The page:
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EuroZone Inflation Might Point to More ECB Hikes

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Tomorrow sees the release of EuroZone flash CPI figures in the context that many ECB officials are talking up the possibility of larger rate hikes coming in the future. Money markets yesterday fully priced in a terminal rate of 4.0% for the ECB. That would imply a further 100bps of hikes in the coming months, over the 3.0% reference rate at the moment.

We should also remember that the ECB formally started its already announced QT operations today. That means it is allowing up to €15B in bonds to “roll off” the balance sheet, which is expected to raise interest rates. With data and commentary staking up for further monetary pricing, there is a lot of attention on the preliminary inflation numbers tomorrow.

We already have a sneak peek

Through the course of the morning, German states have been reporting their CPI, which typically sets up the expectation for the largest economy within the EU. Combined with the preliminary French CPI which was also released earlier today, that gives many analysts a pretty good idea of what to expect from the CPI figures.

But, there can always be surprises. Last month is a prime example, where a technical glitch led to Germany reporting its inflation figures after the full Eurozone release was made public. As a consequence there was a revision in the final numbers, and inflation was recorded as the highest in history.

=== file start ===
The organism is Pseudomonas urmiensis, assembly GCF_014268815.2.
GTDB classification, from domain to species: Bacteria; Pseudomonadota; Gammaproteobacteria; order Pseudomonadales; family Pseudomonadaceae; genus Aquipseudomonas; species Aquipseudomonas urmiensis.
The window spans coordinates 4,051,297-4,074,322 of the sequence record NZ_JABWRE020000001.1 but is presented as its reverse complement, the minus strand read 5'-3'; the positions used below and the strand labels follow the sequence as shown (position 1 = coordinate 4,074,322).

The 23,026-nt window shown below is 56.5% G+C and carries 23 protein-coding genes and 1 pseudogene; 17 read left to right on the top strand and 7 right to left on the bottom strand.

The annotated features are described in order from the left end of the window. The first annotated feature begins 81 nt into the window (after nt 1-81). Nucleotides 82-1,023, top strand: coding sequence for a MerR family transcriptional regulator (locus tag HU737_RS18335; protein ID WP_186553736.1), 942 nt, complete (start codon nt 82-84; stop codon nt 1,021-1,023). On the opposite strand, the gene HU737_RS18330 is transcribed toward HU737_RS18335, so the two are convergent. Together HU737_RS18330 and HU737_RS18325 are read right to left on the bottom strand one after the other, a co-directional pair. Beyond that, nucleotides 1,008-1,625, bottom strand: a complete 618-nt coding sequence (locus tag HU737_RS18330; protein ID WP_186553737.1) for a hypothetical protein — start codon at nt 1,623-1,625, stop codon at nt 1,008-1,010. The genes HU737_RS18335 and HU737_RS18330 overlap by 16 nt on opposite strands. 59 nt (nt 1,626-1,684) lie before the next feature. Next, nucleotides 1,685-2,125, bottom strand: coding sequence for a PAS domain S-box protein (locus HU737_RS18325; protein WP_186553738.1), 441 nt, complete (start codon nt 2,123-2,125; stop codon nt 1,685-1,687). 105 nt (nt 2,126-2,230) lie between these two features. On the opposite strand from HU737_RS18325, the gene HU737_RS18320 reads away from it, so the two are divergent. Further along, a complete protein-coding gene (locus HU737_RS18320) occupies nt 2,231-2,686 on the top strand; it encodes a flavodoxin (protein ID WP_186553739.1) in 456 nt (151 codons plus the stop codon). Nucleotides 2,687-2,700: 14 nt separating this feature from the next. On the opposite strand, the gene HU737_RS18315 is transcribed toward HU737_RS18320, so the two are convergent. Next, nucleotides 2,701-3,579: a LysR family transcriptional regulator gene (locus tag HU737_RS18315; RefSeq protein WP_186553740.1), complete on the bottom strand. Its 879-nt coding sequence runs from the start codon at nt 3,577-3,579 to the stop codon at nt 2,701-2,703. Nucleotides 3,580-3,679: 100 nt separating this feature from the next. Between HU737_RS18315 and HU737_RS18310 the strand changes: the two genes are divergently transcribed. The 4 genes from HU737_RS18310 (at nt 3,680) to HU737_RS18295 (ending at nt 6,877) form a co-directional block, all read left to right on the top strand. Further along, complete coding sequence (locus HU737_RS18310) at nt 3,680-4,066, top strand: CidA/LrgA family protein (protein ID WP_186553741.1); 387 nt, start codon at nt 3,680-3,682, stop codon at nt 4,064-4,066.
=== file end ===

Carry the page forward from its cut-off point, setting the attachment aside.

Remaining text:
What are the expectations?

EuroZone Flash February CPI is expected to show an annualized drop to 8.2% from the 8.6% in January. Core inflation is expected to come down, but not by as much, as its forecast at 5.2% compared to 5.3%. Monthly inflation, however, is expected to rocket up by 0.5% from -0.2% prior, suggesting that in the near term, inflation pressure remains.

In the early part of Wednesday morning, German states reported higher inflation than markets expected, with an average of 0.2ppt higher than expectations. If the trend holds, EuroZone inflation could come in above expectations, and reaffirm the narrative that the ECB will hike by at least 50bps at the next meeting, and potentially could announce a larger amount of QT.

Where to now?

From the minutes from the last meeting, it was revealed that many members wanted higher rates, and were even discussing a larger amount of QT. Unless inflation comes down substantially, ECB members could be under increased pressure this time around to do more.

German representative Nagel was the latest to talk up the possibility of higher rates, saying that hikes would need to continue after the March meeting. Just two months ago, Lagarde was talking about taking a pause after March to assess the situation. Now it appears that the consensus has shifted to keep pushing rates higher. Unless there is a really big surprise with the data tomorrow.

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